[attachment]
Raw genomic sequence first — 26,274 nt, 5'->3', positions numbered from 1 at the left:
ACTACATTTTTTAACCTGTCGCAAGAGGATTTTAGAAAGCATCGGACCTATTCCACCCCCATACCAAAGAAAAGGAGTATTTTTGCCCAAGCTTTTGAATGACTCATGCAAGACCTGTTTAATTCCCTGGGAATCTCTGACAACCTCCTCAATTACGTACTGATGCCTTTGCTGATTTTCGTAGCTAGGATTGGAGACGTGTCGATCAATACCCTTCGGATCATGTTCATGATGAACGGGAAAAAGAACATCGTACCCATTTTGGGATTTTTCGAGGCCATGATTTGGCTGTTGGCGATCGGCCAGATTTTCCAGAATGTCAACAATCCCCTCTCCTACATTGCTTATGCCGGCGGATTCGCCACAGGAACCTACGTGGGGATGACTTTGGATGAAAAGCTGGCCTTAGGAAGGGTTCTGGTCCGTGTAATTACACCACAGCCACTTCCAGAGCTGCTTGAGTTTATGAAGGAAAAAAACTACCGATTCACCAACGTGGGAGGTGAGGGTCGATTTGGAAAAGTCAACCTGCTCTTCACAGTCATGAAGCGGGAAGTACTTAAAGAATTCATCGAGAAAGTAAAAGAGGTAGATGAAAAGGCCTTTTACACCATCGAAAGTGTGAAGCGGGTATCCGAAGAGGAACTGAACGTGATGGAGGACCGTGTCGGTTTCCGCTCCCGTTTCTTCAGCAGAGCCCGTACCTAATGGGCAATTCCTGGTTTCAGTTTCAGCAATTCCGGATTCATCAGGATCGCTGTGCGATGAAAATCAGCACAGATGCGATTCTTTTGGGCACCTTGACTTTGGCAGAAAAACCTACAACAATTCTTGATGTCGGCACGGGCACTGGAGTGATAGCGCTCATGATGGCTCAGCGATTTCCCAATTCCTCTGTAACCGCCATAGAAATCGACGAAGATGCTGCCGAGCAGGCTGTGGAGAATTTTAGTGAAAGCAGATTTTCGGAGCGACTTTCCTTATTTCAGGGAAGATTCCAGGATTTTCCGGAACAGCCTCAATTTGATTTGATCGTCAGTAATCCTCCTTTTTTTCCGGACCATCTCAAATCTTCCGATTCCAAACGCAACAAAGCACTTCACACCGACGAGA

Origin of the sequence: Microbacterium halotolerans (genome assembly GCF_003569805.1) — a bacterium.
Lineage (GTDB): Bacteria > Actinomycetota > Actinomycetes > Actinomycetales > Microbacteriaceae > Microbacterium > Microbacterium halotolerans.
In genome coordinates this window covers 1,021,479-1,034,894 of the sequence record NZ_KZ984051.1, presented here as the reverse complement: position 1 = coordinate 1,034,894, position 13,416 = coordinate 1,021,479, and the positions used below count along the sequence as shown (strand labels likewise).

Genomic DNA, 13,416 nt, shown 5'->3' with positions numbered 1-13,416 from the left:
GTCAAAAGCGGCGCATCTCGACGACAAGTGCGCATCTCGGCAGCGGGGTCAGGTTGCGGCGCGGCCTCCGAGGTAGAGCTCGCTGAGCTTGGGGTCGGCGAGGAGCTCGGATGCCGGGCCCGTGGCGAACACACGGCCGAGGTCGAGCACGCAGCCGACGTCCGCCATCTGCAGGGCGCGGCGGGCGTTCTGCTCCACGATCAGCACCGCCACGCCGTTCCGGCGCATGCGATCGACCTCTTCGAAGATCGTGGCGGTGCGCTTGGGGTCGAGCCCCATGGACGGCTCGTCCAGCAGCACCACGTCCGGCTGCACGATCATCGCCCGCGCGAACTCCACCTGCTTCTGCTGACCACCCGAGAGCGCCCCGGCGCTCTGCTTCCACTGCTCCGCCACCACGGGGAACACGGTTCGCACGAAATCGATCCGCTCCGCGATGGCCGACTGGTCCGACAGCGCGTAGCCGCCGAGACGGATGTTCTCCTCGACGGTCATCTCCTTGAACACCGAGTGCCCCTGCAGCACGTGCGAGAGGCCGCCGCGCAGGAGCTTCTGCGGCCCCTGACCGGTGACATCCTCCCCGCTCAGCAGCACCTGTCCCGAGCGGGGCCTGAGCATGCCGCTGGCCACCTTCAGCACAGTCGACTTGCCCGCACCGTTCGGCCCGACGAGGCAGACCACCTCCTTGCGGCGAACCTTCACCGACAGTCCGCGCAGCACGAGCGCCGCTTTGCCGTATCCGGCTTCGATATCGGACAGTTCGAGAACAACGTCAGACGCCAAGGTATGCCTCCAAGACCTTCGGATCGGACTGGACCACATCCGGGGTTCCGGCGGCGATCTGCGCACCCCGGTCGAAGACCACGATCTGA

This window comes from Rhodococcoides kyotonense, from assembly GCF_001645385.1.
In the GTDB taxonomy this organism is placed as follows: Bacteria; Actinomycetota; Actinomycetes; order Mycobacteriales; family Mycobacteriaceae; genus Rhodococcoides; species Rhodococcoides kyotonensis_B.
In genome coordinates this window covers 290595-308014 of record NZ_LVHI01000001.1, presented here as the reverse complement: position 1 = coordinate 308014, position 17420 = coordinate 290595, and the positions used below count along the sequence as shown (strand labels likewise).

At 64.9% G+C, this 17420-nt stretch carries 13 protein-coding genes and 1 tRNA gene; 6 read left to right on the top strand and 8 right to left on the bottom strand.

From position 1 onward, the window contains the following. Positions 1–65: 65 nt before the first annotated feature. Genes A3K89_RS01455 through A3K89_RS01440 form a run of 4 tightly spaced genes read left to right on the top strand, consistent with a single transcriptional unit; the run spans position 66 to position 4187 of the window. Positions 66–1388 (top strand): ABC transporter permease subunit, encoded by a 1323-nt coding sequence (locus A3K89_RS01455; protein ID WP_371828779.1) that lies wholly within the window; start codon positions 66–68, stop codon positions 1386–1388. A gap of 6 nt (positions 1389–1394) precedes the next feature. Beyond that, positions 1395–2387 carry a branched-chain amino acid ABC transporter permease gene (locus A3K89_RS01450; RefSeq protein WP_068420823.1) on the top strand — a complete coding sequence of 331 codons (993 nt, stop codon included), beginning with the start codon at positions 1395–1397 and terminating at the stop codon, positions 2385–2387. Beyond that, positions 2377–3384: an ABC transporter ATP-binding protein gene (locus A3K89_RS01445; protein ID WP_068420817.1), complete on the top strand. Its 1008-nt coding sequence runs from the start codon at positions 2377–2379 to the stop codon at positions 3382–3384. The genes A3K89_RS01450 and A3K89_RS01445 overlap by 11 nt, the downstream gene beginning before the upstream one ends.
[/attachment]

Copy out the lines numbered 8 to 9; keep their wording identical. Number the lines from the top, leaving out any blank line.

This window comes from Rhodococcoides kyotonense, from assembly GCF_001645385.1.
In the GTDB taxonomy this organism is placed as follows: Bacteria; Actinomycetota; Actinomycetes; order Mycobacteriales; family Mycobacteriaceae; genus Rhodococcoides; species Rhodococcoides kyotonensis_B.